Myanmar has 3 temples of major importance
In my opinion, every trip must have a quest. Today I have fulfilled mine. Myanmar has 3 temples of significant importance; the Shwedagon pagoda in Yangon, the Mahamuni temple in Mandalay and the Golden Rock Pagoda in Kyaiktyio. So today finally I reached the latter.
Trying to catch a bus to Chiangaing
Quite an adventure by the way. It all started this morning at the Bago bus station. Tin, my motor driver, took me there. We had to wait a while for a bus to arrive heading to my destination. Every time one of the busses came, Tin rushed to the road with my big backpack, having to return to his steps three times, due to the bus being full. Eventually, we manage to get a place for me at the bus station itself. That is to say, I have to settle for a mini wooden stool between the fixed seats. And in Chiangaing I have to transfer to a pickup that would take me to Kinpun in 20 minutes, the so-called base camp for the trip to the Golden Rock Pagoda.
On a motorbike taxi to Kinpun
On the way to Kinpun, I notice that the road we are driving on is mostly the one I already traveled 2 days ago during my detour trip to Bago. Halfway through, however, we are heading in the right direction this time, instead of going to the Thai border. Once I arrived in Chaingaing, I either have to wait an hour for the bus in the right direction, or I hire a motorbike taxi that can take me to Kinpun in 30 minutes. I opt for the second choice.
Sitting in the back of a truck to visit the Golden Rock Pagoda of Kyaiktiyo
To reach the Golden Rock Pagoda of Kyaiktiyo, you must take a truck that brings you to the starting point of a walking staircase. The ride in the back of a truck turns into an experience I will not forget easily. The vehicles do not leave until they are packed, in other words, until nine rows of six people have taken a seat on a wooden board. Packed like sardines, you have to drive up the mountain for half an hour at a fast pace. You get swung back and forth, without any maneuvering space. A hard nut to crack for the – smaller – Asian fellow men, let alone for leggy Europeans. But what makes it somewhat bearable is that you experience this hardship together with the local people. In spite of the relatively painful ride, I cannot help to keep smiling while we undergo all of this suffering.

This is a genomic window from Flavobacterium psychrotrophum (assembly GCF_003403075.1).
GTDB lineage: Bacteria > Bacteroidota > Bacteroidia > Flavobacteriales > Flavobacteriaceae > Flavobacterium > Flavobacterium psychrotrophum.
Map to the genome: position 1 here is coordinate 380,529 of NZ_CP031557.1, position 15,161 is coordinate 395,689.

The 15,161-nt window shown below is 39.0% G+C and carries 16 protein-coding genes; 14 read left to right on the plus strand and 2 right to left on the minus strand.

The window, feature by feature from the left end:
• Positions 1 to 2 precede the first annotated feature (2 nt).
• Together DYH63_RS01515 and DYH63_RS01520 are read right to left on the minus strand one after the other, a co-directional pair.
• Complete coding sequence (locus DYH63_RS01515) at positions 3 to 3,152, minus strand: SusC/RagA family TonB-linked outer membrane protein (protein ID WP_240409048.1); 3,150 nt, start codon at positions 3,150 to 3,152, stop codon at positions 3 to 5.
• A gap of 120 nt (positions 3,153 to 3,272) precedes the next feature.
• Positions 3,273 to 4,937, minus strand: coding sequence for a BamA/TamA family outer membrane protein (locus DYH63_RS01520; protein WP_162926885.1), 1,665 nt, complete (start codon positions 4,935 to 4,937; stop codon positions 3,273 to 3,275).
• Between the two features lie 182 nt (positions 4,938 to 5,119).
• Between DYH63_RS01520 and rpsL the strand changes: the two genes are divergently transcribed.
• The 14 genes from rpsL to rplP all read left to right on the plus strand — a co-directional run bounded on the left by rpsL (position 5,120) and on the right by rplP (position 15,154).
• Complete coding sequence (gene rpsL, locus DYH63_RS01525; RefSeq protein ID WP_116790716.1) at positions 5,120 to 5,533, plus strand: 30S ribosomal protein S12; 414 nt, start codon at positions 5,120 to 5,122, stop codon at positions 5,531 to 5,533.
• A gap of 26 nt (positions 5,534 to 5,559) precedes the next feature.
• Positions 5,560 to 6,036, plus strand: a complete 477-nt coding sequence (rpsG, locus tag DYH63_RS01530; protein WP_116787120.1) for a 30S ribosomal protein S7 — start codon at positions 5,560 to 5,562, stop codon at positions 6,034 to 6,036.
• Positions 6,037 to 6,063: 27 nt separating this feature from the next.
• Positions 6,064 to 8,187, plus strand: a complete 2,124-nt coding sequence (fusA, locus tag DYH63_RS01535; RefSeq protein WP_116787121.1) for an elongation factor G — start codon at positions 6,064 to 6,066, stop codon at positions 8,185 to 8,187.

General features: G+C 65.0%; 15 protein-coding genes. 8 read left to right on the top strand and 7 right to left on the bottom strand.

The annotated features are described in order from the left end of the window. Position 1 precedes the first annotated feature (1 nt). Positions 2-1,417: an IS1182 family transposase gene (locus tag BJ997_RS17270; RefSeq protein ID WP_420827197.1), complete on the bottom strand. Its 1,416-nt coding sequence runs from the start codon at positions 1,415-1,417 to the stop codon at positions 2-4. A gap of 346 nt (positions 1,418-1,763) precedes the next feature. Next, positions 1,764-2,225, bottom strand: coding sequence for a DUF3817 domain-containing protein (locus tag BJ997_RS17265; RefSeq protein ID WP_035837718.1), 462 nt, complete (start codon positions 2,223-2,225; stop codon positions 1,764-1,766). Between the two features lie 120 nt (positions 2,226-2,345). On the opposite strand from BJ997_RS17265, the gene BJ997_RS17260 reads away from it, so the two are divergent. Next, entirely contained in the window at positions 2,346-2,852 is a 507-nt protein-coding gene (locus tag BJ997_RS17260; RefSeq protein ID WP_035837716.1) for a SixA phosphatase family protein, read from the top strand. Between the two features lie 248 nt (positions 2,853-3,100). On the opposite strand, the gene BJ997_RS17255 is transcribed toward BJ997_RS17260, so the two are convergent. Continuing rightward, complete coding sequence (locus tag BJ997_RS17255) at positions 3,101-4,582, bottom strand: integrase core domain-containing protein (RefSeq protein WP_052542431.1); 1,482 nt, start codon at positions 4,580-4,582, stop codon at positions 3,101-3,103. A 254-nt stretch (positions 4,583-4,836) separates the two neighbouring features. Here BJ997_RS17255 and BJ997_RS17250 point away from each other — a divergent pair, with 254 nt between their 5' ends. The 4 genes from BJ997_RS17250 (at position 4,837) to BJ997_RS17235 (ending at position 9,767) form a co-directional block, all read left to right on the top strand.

A 45-minute climb to the Golden Rock Pagoda
Once liberated you have to embark on a really steep climb on foot, a 45-minute trip, fortunately on a very passable road, but more endurance is guaranteed. Moreover, I arrived during the hottest part of the day, so I sweat heavily. Once at the top you can finally admire this famous Golden Rock Pagoda. You can even touch the rock, which I eagerly do.
A brief encounter with a Muslim girl at the temple site
While visiting the Golden Rock temple site, I notice after a while that a girl is following me. A bit later, she dares to speak to me; she is a Muslim from Bengal. She would like to photograph me – with my camera – in front of the golden rock. That makes her happy. I agree, but it never becomes clear why that makes her feel so good. I ask her, but she is not able to give a reason. After about an hour I decide to start descending again. My knees nod, I have not eaten since this morning, tomorrow I will still be aware of this effort, I fear. But I also cannot get rid of the thought that I have completed my – albeit strenuous – quest for this Myanmar journey.
No legroom in the truck when driving down to Kinpun again
However, the adventure is not over yet. You have to take the truck down to Kinpun again. It takes almost an hour before there are enough passengers and before the other vehicles have passed from the ascending direction. And the return trip is definitely more painful than the outward journey. I have no legroom at all this time. But along the way down I enormously enjoy the natural scents.
Kinpun is merely a base camp for the pilgrimage to the Golden Rock Pagoda
The town of Kinpun itself has very little to offer: the village is entirely focused on the pilgrimage to the Golden Rock Pagoda, which is almost exclusively visited by the Burmese people themselves. But my overall conclusion on today`s trip is that I really did not want to miss this day for any gold; straight with my nose (and body and members) into Burmese culture and customs.